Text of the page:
Monday, March 10, 2014

Passages ch 29-35

Ch. 31 page 188
"How people used to talk and talk back then! Everybody was going "blah-blah-blah," all day long. Some of them would even do it in there sleep. My father used to blather in his sleep a lot especially after mother walked pout on us. I would be sleeping on the couch and it would be the middle of the night...-and i would hear thim going "blah-blah-blah," in the bedroom" 


Ch. 32 page 197
"It was the best of times it was the worst of times it was the age of wisdom the age of foolishness, it was the epoch of belief, it was the epoch of incredulity, it was the season of light, it was the season of darkness, it was the spring of hope, it was the winter of despair, we had everything before us, we had nothing before us, we were all going direct to heaven we are all going direct the other way". _ Charles Dickens (1812-1870) 

1. things to think about~
What do you think about this passage, why might it be in the book and what does this mean?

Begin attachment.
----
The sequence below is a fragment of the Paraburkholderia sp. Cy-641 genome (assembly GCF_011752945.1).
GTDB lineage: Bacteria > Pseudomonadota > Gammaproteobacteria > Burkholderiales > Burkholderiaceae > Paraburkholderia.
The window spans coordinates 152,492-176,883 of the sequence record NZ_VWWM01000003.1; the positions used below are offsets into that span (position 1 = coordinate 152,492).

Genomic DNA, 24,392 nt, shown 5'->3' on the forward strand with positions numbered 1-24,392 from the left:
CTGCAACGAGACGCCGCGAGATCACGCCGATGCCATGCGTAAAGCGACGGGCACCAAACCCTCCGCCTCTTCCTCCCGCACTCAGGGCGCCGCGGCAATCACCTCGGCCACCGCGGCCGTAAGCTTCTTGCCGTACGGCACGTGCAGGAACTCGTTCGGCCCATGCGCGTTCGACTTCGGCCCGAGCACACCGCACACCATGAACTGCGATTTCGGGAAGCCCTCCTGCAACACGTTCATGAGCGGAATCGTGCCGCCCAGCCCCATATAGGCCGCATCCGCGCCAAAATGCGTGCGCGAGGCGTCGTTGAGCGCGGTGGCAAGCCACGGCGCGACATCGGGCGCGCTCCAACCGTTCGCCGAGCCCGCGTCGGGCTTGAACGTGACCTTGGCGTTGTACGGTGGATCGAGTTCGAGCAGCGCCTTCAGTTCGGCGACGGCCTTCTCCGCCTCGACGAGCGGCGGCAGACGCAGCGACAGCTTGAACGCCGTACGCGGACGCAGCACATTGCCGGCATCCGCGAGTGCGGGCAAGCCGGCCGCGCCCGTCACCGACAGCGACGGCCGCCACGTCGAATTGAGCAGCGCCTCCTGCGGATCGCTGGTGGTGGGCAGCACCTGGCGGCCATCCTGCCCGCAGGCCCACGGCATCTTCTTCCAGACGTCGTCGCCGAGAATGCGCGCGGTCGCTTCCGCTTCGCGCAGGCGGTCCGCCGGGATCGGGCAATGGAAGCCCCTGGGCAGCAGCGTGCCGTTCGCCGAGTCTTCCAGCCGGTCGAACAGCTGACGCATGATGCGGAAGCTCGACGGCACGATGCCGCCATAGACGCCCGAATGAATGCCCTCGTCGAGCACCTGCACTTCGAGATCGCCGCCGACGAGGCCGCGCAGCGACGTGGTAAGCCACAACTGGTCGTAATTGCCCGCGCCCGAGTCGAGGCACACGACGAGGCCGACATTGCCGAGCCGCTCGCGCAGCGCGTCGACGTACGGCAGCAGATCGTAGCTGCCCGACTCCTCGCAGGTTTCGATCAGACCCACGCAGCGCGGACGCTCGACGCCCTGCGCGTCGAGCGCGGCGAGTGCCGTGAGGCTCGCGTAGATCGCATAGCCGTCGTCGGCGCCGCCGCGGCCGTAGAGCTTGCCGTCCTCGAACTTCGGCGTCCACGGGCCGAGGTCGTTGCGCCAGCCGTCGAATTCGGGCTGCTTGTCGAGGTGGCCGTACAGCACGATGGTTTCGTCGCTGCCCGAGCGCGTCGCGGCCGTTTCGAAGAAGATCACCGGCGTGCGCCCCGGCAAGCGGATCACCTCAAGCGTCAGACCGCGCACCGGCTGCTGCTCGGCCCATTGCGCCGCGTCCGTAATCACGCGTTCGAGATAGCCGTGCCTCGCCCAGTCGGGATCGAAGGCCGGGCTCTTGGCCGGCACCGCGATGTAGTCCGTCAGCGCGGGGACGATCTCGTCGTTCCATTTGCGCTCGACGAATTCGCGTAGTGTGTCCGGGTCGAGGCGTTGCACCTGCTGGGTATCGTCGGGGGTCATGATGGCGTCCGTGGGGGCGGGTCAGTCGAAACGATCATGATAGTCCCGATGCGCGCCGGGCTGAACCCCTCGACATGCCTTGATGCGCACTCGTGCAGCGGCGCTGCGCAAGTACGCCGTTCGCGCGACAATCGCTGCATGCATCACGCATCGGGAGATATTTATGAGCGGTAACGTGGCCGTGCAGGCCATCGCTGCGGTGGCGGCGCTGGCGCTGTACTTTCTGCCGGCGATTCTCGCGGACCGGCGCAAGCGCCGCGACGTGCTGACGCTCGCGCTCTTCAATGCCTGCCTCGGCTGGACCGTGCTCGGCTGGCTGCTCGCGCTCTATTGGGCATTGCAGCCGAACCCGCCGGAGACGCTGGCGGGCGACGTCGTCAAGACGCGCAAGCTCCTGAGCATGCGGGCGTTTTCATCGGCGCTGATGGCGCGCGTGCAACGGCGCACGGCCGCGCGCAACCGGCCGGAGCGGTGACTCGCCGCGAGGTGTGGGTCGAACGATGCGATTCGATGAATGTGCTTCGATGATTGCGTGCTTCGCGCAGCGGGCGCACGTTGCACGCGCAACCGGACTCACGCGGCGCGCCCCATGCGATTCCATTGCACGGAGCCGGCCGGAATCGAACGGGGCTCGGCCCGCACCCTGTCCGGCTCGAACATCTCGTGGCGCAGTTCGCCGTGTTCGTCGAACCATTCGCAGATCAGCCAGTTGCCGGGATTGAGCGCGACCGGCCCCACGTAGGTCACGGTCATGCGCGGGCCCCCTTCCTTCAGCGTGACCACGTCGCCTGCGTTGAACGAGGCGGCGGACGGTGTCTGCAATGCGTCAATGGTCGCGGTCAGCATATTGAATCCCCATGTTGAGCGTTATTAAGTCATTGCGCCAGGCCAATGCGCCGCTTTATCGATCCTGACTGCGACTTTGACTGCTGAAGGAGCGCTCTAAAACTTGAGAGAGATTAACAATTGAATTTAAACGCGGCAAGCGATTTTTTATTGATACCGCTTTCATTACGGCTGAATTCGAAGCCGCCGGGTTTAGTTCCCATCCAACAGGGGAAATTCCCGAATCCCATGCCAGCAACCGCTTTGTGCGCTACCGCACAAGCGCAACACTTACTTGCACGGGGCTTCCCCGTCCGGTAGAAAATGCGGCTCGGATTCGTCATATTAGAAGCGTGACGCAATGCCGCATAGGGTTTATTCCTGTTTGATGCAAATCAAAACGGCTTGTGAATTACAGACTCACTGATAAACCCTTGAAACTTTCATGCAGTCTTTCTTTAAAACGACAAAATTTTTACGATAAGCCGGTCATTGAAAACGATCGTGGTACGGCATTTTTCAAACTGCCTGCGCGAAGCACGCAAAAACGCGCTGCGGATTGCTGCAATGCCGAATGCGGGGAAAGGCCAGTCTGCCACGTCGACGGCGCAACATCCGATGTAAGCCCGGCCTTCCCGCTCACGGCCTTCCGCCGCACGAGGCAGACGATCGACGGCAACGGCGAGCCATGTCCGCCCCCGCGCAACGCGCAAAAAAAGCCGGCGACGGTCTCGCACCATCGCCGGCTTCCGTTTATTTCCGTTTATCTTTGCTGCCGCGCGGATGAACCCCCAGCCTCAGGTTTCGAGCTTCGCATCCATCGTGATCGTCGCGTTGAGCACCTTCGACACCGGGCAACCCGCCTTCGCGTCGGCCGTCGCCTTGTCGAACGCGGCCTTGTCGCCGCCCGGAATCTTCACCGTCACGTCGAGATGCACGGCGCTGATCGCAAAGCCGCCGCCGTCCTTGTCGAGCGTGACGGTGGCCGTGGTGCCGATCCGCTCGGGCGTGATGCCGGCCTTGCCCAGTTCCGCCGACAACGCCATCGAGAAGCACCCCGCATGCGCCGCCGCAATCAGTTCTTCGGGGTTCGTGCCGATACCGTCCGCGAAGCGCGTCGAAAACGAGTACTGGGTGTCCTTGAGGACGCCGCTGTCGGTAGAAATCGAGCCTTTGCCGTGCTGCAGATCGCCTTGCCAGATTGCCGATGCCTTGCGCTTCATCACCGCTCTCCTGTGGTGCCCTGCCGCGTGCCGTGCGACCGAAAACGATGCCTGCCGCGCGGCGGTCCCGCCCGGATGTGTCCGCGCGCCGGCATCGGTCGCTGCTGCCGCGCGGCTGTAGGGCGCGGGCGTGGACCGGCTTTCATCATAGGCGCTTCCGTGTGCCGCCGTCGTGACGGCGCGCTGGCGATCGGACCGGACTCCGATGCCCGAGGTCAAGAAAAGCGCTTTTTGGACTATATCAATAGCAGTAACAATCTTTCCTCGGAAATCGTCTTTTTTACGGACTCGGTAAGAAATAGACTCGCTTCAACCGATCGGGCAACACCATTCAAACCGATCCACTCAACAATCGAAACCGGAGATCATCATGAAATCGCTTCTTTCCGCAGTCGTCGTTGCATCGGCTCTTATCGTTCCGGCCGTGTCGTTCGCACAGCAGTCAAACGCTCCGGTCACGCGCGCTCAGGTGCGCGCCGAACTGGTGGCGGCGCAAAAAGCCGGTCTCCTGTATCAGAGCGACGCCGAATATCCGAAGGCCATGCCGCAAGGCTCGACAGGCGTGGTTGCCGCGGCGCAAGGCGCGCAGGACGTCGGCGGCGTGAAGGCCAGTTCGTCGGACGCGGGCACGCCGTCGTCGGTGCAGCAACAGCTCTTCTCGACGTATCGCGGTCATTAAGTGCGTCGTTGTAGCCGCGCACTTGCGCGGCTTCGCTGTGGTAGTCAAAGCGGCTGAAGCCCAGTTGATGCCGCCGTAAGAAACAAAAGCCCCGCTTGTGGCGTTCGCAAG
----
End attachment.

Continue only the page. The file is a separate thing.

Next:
1. I think the Dickens quote was in the book to illustrate the situation the narrator thinks we are in now where we are extremely advanced and capable in some respects, but are destroying ourselves in others. While our modern world is magnificent in some ways, we are our own worst enemy.

  2. I think Kayla summed this up well. The Dickens quote is significant because it clearly presents the idea that for the Western world, it often seems like the best of times, while third-world countries struggle with horrible issues at the expense of the first-world's luxury.

  3. The talking thing is interesting, but the Dickens quote, obviously, has a lot more meaning behind it. It's interesting, what Kayla said, about this illustrating how the narrator feels about us at this point in Earth's life.

  4. I'm also in agreement with Kayla in her assessment of this Dickens sentiment. In its broader terms, it ties in well with some of the story's overlying themes. Within the context of this chapter, however, the quote also serves to illustrate the situation in which the cruise passengers are presently found, in contrast to that that the frenzied rabble outside of the bus inhabits.